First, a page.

Thursday, October 11, 2012

Beaufort, North Carolina

Our field trip to Beaufort was enhanced by the ghost of Blackbeard, the pirate Edward Teague. Everything about Beaufort points to the sea. Many lovely homes face east and are set high above the street. See how this house goes up, up, up! And although it is helpful to have a bird's eye view of the ocean (or even a slice of it), the real reason for this architectural height is to escape flood waters during hurricane season.
Beaufort has a famous son, another ship captain. Here we honor Cpt. Smith of the Shuttle Challenger.
We spent some time in the maritime museum in Beaufort, and it was excellent. The video documentary of the excavation of the wreck of the Queen Anne's Revenge was very, very good, very scientific. (Most museum documentaries are a bit fluffy. No fluff here!) I learned so much, and I hope Julia did too. In the museum proper many exhibits vie for attention. Queen Anne's Revenge is significant, but the War of 1812, whaling, and a maritime library are just a few others. A fun children's 'treasure hunt' in the museum keeps the little ones interested.
This machine is the helm control of a steam-powered ship. Full Steam Ahead!
Julia was weary of posing for photos by now :)

This very large replica was exquisite to see. Beautiful wood -- I guess this is also a "double ender"?
My favorite object in the museum is this Fresnel Light. They're used in lighthouses. It was turning slowly, and very beautifully.
This chunk of wood once jutted out on the prow of a ship. They mounted it on a corner in the museum.
This is a small replica of the Queen Anne's Revenge.
Many glass cases contained just a fraction of the items retrieved from Blackbeard's flagship. They got 250,000 pieces of lead shot from the ship.
The divers even brought back the sewing pins they found on the ocean's floor.
This pistol is on loan from Williamsburg and is exactly like the gun Blackbeard carried. Very pretty.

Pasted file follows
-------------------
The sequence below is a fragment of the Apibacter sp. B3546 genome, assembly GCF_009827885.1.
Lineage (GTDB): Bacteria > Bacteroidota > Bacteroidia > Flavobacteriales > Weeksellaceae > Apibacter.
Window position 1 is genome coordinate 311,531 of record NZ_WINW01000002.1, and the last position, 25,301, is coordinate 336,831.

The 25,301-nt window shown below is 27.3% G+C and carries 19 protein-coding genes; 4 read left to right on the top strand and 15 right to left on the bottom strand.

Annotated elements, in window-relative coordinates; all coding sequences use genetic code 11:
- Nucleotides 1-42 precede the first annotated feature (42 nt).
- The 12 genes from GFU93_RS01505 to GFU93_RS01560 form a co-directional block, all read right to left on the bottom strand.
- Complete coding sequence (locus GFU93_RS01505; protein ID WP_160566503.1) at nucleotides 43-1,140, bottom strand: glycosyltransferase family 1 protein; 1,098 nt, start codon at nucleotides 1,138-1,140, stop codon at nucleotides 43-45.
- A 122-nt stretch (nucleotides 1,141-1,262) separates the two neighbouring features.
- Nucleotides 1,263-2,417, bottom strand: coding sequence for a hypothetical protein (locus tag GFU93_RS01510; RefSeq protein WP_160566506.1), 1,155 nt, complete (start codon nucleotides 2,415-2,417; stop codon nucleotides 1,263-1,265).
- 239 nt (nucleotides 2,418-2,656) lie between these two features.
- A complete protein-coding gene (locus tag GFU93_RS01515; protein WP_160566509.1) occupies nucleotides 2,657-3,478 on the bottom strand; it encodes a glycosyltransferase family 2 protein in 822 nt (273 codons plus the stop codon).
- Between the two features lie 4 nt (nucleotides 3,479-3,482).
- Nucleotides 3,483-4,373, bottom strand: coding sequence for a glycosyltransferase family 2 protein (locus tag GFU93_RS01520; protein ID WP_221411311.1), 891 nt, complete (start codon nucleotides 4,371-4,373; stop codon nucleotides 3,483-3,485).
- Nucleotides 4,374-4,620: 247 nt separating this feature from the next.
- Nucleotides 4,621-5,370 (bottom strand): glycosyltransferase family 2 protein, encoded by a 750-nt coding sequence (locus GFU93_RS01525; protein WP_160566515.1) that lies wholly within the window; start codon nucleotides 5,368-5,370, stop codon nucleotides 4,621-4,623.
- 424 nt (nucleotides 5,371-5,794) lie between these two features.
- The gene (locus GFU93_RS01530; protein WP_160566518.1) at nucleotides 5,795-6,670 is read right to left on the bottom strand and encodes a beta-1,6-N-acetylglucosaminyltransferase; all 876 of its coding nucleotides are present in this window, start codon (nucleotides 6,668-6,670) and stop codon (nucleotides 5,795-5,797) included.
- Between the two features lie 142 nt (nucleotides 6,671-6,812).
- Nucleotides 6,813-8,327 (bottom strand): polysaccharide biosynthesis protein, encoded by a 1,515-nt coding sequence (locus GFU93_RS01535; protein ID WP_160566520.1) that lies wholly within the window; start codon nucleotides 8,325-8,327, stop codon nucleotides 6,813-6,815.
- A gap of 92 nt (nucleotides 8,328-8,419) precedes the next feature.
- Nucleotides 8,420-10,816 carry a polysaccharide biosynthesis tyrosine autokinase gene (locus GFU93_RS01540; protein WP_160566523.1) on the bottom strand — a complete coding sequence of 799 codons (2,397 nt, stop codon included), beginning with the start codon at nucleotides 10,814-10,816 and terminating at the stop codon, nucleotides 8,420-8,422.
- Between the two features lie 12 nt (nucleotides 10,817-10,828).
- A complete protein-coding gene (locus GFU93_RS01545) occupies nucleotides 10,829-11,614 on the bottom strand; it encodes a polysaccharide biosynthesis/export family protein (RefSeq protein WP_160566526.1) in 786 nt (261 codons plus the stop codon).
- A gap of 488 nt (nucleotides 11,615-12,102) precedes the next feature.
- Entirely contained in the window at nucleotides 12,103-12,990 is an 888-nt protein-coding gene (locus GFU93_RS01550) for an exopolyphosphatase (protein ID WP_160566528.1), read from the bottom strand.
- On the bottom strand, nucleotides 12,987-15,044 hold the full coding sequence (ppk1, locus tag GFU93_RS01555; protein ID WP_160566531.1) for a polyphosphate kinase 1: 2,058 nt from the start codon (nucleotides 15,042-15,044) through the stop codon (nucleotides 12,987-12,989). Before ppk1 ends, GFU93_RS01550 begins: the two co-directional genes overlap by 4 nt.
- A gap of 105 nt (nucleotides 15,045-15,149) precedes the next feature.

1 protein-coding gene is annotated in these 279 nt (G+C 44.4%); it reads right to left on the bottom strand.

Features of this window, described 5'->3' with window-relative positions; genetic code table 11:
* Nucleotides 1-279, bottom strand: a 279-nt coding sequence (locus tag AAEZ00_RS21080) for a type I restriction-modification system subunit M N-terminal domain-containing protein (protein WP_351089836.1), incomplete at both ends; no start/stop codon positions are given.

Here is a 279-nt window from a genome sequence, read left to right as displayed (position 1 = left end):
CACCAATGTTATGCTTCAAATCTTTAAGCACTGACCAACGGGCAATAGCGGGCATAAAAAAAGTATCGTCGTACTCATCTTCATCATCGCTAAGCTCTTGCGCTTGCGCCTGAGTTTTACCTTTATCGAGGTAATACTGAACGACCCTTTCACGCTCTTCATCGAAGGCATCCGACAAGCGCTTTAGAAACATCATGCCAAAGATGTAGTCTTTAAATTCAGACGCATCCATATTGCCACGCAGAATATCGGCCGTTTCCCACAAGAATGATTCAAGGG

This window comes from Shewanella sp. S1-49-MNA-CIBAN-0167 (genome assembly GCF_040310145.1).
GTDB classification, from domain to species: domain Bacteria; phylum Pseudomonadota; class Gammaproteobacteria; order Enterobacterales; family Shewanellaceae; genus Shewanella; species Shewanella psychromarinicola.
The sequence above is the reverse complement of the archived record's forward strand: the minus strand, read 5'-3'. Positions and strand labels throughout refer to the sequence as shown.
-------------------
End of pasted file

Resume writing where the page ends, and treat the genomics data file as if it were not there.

See the whale?
So many people don't see the whale :)  He hangs overhead in the museum and everyone is so busy examining straight pins and lead shot, they forget to look up. What a massive jaw!
Whaling was a massive enterprise. This huge cast iron pot is for boiling whale oil.
A whale's tooth, with a "cameo" whale carved on top.
I'll have more on Beaufort in my next post.

4 comments:

  1. Boys and I following your historical trail- loving the pirates!

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  2. I love Beaufort, and one of the saddest things was when my in-laws moved from Morehead City and we didn't visit the east coast anymore. Gary and I used to always go to the waterfront of Beaufort and eat at Cap'n Bill's, but I think they had a fire, and either re-built or left it. They had a window on the floor you could look through at the water. ::sigh::

    Oh, btw, just bought your e-book. :)

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  3. So interesting! Julia gets to go on the BEST field trips!

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  4. That Fresnel light would have been my favorite object, too, I'm sure. Lighthouses evoke many thoughts and emotions and stories....I went looking on Wikipedia to learn a little more about the Fresnel lenses.

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